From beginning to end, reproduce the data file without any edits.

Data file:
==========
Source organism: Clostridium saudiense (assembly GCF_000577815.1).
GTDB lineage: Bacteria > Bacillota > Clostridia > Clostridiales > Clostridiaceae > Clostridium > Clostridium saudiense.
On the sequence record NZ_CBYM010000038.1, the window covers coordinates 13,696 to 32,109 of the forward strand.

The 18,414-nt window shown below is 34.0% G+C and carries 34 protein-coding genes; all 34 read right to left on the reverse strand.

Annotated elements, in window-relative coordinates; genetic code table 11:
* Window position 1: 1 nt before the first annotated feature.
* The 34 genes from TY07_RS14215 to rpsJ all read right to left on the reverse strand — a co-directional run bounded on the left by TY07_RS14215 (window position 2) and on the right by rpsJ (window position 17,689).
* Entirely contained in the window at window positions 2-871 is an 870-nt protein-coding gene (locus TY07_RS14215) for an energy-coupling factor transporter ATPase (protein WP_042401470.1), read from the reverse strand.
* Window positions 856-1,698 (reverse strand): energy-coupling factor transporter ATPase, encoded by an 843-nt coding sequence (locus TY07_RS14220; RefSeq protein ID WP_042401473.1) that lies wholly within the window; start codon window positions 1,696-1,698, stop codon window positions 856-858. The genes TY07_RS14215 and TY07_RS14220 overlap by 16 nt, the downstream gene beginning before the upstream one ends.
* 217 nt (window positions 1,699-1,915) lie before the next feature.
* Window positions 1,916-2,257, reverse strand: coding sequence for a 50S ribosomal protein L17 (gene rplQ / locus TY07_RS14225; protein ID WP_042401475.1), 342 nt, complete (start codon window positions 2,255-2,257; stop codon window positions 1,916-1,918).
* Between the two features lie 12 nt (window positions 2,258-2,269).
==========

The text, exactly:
Source organism: Clostridium saudiense (assembly GCF_000577815.1).
GTDB lineage: Bacteria > Bacillota > Clostridia > Clostridiales > Clostridiaceae > Clostridium > Clostridium saudiense.
On the sequence record NZ_CBYM010000038.1, the window covers coordinates 13,696 to 32,109 of the forward strand.

The 18,414-nt window shown below is 34.0% G+C and carries 34 protein-coding genes; all 34 read right to left on the reverse strand.

Annotated elements, in window-relative coordinates; genetic code table 11:
* Window position 1: 1 nt before the first annotated feature.
* The 34 genes from TY07_RS14215 to rpsJ all read right to left on the reverse strand — a co-directional run bounded on the left by TY07_RS14215 (window position 2) and on the right by rpsJ (window position 17,689).
* Entirely contained in the window at window positions 2-871 is an 870-nt protein-coding gene (locus TY07_RS14215) for an energy-coupling factor transporter ATPase (protein WP_042401470.1), read from the reverse strand.
* Window positions 856-1,698 (reverse strand): energy-coupling factor transporter ATPase, encoded by an 843-nt coding sequence (locus TY07_RS14220; RefSeq protein ID WP_042401473.1) that lies wholly within the window; start codon window positions 1,696-1,698, stop codon window positions 856-858. The genes TY07_RS14215 and TY07_RS14220 overlap by 16 nt, the downstream gene beginning before the upstream one ends.
* 217 nt (window positions 1,699-1,915) lie before the next feature.
* Window positions 1,916-2,257, reverse strand: coding sequence for a 50S ribosomal protein L17 (gene rplQ / locus TY07_RS14225; protein ID WP_042401475.1), 342 nt, complete (start codon window positions 2,255-2,257; stop codon window positions 1,916-1,918).
* Between the two features lie 12 nt (window positions 2,258-2,269).